I am teaching African history this semester, which is always a great opportunity to get students thinking internationally and comparatively (of course, I think U.S. history should do the same, but that’s a post for a different day). One of our core texts is Mungo Park’s Travels in the Interior Districts of Africa. First published in London in 1799, Park’s narrative is a classic of world literature and the subject of an equally classic book chapter by Mary Pratt. The archetypical solo European explorer in the African wilderness, or what Pratt calls “the sentimental unhero,” Park was part of a group of international entrepreneurs. Mostly men, they tended to share the same fantasies about “penetrating” the virgin soil of the continental interior. More often than not, they were killed in the attempt (and this forms part of their mystique). In April 1796, Park traveled from the Niger River to the Gambia with a group of 73 merchants, servants, and slaves, and his narrative sheds significant light on the tension between slavery and abolition in this part of the world. He describes the tremendous violence that suffused every aspect of the trade: slaves were whipped, roped, chained, and swapped on a whim. He describes the chaotic scene as the entire coffle itself is nearly captured and enslaved by a rival group. He describes slaves running away and returning, refusing to eat or drink, and forced to march until they collapse. These same slaves give Park water and tend to him when he is sick. It is a truly remarkable, and sometimes downright bizarre snapshot of a particular place and moment.
Doing some research on Park for my class, I was intrigued to learn that he was also a zombie. Returning to Africa in 1805, Park mysteriously disappeared, and the lack of a body or any of his personal effects has fueled speculation ever since. According to this (highly credible) website, locals and other travelers reported zombie-like creatures in the area where he was last seen, “including several white men.” I could not substantiate even a small bit of this story, but it is fun to think about. It tickles me to imagine Mungo Park’s reanimated corpse lurching aimlessly across the African countryside, on a relentless march to nowhere.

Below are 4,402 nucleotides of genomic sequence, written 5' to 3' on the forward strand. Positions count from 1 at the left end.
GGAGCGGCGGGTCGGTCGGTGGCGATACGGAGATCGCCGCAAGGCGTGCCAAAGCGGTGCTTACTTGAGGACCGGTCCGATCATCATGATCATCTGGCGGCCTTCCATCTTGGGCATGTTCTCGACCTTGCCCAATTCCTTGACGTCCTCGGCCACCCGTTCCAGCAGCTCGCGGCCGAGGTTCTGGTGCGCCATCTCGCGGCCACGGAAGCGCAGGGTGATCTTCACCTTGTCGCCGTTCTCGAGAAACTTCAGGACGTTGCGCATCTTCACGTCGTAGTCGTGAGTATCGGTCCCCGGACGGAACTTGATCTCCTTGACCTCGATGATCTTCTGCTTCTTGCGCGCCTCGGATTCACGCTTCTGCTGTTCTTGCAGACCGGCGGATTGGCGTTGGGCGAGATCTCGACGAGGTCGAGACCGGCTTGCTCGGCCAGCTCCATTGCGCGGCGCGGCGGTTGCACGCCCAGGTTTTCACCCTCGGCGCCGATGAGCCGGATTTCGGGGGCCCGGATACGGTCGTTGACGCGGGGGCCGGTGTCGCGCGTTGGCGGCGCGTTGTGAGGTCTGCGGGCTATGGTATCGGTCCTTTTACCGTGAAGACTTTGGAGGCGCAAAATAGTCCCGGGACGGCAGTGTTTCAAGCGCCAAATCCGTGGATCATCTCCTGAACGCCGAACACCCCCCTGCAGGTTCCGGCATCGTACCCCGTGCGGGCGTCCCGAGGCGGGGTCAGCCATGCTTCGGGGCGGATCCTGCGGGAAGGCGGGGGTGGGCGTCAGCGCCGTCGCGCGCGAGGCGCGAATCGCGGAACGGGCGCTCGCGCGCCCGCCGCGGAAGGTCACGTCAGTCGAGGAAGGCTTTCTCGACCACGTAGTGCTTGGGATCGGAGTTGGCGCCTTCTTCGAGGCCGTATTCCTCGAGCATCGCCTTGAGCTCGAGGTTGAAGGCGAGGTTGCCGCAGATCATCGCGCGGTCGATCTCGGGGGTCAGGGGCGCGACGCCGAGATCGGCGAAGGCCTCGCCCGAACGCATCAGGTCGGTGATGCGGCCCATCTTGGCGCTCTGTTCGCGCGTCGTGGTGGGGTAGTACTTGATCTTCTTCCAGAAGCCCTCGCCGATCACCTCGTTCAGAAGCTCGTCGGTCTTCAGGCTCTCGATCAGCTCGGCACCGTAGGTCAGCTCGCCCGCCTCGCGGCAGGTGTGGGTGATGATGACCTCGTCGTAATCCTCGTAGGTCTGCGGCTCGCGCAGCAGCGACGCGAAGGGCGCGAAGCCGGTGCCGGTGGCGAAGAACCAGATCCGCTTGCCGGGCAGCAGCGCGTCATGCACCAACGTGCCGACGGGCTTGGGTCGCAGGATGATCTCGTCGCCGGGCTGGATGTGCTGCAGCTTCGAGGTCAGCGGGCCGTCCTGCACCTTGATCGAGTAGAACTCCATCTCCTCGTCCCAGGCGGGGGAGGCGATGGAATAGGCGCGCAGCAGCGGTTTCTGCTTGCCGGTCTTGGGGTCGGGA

However bogus this story, there is a kind of poetic verisimilitude to it. The history of slavery, especially, is rife with zombies. Throughout four centuries of the slave trade, just as European explorers assumed Africans were cannibals, Africans assumed Europeans were terrifying barbarians intent on eating them. Park described the “looks of horror” on West Africans’ faces, as they “repeatedly asked” if he was a devourer of human flesh. The idea was deeply rooted, he observed, “that the whites purchase Negroes for the purpose of devouring them.” Although he doesn’t deal with the undead as such, Vincent Brown argues that the experience of death and rituals of remembrance were central to the lives of enslaved Africans across time and space. The Vodou religion – perhaps the most important influence on the modern zombie myth – was developed by enslaved Africans. The word “Zombi” itself is of African origin. By the end of the eighteenth-century, in the slave society of Saint-Domingue (what is now the Republic of Haiti), zombi was a creole word that evoked fear and trembling, whose meaning implied a “spirit, returning.” By 1872, according to one observer, the word was “not unfrequently heard in the Southern [United] States in nurseries and among the servants.” (I’m sure I’m not the only one on the edge of my seat waiting for Professor Brown to write an article or a monograph on Zombies and Slavery – or a film – the material is out there and this one is ripe for the plucking.)